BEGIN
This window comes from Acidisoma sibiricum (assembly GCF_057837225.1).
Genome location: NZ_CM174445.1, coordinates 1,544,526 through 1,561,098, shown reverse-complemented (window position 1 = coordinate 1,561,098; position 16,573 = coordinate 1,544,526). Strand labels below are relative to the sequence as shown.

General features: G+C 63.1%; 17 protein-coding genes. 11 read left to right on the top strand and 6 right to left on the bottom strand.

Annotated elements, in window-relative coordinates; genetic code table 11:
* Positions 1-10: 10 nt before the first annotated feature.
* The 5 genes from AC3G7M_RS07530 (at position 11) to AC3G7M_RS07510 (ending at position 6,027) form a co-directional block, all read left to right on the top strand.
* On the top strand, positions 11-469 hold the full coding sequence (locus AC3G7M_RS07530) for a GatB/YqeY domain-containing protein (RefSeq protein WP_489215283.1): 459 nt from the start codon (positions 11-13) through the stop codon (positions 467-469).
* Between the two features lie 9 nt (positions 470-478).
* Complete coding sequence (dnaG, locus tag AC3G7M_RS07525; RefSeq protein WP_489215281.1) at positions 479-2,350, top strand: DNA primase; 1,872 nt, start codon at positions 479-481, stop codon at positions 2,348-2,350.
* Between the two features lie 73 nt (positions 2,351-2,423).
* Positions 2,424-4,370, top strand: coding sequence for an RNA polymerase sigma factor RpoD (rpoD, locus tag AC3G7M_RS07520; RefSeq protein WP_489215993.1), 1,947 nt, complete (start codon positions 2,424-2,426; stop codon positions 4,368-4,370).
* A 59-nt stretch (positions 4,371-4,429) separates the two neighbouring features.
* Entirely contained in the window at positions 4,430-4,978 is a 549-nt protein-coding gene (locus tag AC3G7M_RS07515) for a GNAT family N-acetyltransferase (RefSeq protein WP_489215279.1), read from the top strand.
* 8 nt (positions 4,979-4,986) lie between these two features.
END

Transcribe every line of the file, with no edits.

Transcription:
This window comes from Acidisoma sibiricum (assembly GCF_057837225.1).
Genome location: NZ_CM174445.1, coordinates 1,544,526 through 1,561,098, shown reverse-complemented (window position 1 = coordinate 1,561,098; position 16,573 = coordinate 1,544,526). Strand labels below are relative to the sequence as shown.

General features: G+C 63.1%; 17 protein-coding genes. 11 read left to right on the top strand and 6 right to left on the bottom strand.

Annotated elements, in window-relative coordinates; genetic code table 11:
* Positions 1-10: 10 nt before the first annotated feature.
* The 5 genes from AC3G7M_RS07530 (at position 11) to AC3G7M_RS07510 (ending at position 6,027) form a co-directional block, all read left to right on the top strand.
* On the top strand, positions 11-469 hold the full coding sequence (locus AC3G7M_RS07530) for a GatB/YqeY domain-containing protein (RefSeq protein WP_489215283.1): 459 nt from the start codon (positions 11-13) through the stop codon (positions 467-469).
* Between the two features lie 9 nt (positions 470-478).
* Complete coding sequence (dnaG, locus tag AC3G7M_RS07525; RefSeq protein WP_489215281.1) at positions 479-2,350, top strand: DNA primase; 1,872 nt, start codon at positions 479-481, stop codon at positions 2,348-2,350.
* Between the two features lie 73 nt (positions 2,351-2,423).
* Positions 2,424-4,370, top strand: coding sequence for an RNA polymerase sigma factor RpoD (rpoD, locus tag AC3G7M_RS07520; RefSeq protein WP_489215993.1), 1,947 nt, complete (start codon positions 2,424-2,426; stop codon positions 4,368-4,370).
* A 59-nt stretch (positions 4,371-4,429) separates the two neighbouring features.
* Entirely contained in the window at positions 4,430-4,978 is a 549-nt protein-coding gene (locus tag AC3G7M_RS07515) for a GNAT family N-acetyltransferase (RefSeq protein WP_489215279.1), read from the top strand.
* 8 nt (positions 4,979-4,986) lie between these two features.